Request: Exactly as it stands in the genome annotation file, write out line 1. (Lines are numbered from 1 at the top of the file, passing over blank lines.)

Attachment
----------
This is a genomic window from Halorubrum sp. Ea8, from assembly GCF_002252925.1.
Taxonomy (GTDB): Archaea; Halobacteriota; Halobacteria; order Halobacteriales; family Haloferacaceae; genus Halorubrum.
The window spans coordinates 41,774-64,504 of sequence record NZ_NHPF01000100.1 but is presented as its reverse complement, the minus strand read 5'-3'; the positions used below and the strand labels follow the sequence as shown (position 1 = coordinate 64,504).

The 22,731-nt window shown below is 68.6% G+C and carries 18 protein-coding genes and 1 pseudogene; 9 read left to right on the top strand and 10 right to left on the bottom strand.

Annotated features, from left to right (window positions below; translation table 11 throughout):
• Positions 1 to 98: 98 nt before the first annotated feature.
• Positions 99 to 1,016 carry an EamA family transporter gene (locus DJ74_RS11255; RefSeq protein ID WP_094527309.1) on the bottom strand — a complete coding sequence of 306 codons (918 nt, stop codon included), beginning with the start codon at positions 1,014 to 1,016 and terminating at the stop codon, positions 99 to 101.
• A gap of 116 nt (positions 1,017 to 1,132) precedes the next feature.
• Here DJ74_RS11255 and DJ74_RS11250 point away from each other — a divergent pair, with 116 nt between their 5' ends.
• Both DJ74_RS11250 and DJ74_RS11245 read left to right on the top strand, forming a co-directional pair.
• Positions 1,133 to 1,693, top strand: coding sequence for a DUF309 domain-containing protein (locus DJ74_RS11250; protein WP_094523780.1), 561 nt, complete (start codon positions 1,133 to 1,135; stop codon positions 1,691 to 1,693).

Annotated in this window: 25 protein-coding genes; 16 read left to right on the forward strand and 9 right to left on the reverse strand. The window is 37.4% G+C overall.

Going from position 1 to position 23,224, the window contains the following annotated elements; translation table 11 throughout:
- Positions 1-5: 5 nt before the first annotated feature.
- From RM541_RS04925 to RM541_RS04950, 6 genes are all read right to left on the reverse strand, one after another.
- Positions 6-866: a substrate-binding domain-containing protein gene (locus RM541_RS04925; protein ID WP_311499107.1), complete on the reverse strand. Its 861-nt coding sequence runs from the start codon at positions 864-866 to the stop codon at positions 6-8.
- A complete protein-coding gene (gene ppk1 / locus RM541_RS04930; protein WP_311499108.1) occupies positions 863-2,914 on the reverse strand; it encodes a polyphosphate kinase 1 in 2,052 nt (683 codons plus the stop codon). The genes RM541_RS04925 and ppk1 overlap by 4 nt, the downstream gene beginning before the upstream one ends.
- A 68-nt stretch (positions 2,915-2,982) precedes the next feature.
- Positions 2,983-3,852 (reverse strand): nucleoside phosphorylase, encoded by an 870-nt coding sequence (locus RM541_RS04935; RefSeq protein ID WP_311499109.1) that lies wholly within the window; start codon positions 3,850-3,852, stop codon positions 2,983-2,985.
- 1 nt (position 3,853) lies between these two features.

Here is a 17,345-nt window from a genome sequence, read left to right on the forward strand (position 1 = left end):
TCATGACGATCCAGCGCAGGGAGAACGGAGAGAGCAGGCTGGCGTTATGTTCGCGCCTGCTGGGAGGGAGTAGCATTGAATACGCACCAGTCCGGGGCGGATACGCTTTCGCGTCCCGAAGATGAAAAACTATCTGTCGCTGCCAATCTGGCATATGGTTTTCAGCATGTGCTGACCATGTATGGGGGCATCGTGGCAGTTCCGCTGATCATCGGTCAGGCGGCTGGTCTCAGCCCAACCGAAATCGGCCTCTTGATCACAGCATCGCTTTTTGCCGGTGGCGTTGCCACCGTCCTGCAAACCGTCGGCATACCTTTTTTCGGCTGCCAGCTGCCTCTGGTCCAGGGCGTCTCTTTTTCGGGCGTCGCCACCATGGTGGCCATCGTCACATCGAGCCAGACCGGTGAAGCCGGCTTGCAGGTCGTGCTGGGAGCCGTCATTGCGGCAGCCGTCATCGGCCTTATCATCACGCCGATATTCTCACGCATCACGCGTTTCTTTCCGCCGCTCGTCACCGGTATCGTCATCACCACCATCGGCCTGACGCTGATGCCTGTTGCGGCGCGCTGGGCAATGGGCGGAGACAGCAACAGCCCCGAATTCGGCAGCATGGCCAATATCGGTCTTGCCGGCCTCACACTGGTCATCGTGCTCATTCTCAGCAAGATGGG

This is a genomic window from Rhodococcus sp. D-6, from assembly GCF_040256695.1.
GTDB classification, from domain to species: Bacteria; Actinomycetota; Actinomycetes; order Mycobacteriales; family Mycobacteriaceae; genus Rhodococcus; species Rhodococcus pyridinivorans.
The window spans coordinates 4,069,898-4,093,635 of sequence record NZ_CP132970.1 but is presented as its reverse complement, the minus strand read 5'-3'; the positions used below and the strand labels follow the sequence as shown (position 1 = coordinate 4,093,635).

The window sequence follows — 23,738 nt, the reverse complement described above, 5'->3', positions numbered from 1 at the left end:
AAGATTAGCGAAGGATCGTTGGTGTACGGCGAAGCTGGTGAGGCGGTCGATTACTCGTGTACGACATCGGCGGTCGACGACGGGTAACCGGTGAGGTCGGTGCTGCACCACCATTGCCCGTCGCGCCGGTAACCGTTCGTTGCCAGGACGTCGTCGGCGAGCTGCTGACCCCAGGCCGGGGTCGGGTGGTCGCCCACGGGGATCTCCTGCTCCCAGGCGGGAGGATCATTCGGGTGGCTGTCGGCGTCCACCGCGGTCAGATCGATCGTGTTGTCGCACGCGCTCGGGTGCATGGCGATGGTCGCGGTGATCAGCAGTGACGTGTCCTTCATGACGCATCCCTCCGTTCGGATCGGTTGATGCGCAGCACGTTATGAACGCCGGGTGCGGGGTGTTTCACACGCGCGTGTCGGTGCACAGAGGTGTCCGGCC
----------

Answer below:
This is a genomic window from Halorubrum sp. Ea8, from assembly GCF_002252925.1.